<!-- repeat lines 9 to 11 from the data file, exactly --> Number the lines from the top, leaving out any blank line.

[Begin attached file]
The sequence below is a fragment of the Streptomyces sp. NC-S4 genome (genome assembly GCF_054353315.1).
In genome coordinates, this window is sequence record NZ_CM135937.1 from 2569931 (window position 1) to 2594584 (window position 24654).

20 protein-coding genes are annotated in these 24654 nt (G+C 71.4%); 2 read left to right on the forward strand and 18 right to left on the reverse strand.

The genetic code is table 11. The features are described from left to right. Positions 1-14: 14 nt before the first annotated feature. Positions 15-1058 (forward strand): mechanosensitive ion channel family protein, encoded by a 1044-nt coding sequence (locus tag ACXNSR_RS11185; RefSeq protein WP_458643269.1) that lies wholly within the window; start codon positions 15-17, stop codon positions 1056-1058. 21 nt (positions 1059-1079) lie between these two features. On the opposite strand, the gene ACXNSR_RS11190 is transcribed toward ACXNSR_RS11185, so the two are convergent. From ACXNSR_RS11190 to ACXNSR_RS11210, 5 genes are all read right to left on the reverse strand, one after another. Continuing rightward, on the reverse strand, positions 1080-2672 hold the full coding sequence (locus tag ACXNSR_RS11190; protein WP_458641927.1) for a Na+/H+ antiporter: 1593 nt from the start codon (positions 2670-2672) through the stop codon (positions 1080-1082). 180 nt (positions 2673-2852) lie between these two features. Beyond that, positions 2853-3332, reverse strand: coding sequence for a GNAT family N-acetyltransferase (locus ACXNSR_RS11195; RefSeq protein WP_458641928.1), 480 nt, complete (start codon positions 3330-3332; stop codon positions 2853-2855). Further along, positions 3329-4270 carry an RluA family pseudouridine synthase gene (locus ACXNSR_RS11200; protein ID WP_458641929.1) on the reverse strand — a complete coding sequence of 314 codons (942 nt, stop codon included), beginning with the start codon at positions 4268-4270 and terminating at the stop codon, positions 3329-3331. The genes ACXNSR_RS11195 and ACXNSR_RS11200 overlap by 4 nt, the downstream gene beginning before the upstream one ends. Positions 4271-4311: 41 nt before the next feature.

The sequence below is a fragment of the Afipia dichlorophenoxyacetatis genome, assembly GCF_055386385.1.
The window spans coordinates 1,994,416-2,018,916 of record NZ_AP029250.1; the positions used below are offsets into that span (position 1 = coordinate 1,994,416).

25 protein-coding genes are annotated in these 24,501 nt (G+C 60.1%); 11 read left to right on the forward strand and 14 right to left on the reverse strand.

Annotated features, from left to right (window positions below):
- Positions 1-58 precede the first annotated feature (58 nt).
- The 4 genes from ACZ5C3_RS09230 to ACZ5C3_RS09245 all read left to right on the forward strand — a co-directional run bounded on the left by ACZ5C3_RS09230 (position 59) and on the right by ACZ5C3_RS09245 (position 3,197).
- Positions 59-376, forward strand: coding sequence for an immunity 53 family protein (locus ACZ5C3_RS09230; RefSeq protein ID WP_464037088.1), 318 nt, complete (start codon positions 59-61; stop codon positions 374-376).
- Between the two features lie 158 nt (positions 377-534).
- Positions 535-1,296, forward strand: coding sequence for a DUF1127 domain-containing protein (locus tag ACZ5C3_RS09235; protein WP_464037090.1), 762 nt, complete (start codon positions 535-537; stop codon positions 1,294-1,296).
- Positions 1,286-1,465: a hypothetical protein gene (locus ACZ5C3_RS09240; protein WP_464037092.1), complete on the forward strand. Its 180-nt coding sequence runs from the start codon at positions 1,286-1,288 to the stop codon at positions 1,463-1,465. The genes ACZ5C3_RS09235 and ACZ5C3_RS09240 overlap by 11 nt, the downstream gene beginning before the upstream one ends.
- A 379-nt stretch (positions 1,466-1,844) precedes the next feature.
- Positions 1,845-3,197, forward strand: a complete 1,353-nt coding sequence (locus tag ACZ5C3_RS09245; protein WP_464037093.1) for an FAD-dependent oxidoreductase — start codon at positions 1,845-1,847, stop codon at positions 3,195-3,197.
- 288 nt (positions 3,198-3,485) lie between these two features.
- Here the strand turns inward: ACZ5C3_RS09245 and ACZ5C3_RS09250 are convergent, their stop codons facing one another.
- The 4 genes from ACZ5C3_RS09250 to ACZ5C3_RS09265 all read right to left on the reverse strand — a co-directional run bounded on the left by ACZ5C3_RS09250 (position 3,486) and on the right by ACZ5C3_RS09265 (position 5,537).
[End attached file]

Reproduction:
- Positions 1-58 precede the first annotated feature (58 nt).
- The 4 genes from ACZ5C3_RS09230 to ACZ5C3_RS09245 all read left to right on the forward strand — a co-directional run bounded on the left by ACZ5C3_RS09230 (position 59) and on the right by ACZ5C3_RS09245 (position 3,197).
- Positions 59-376, forward strand: coding sequence for an immunity 53 family protein (locus ACZ5C3_RS09230; RefSeq protein ID WP_464037088.1), 318 nt, complete (start codon positions 59-61; stop codon positions 374-376).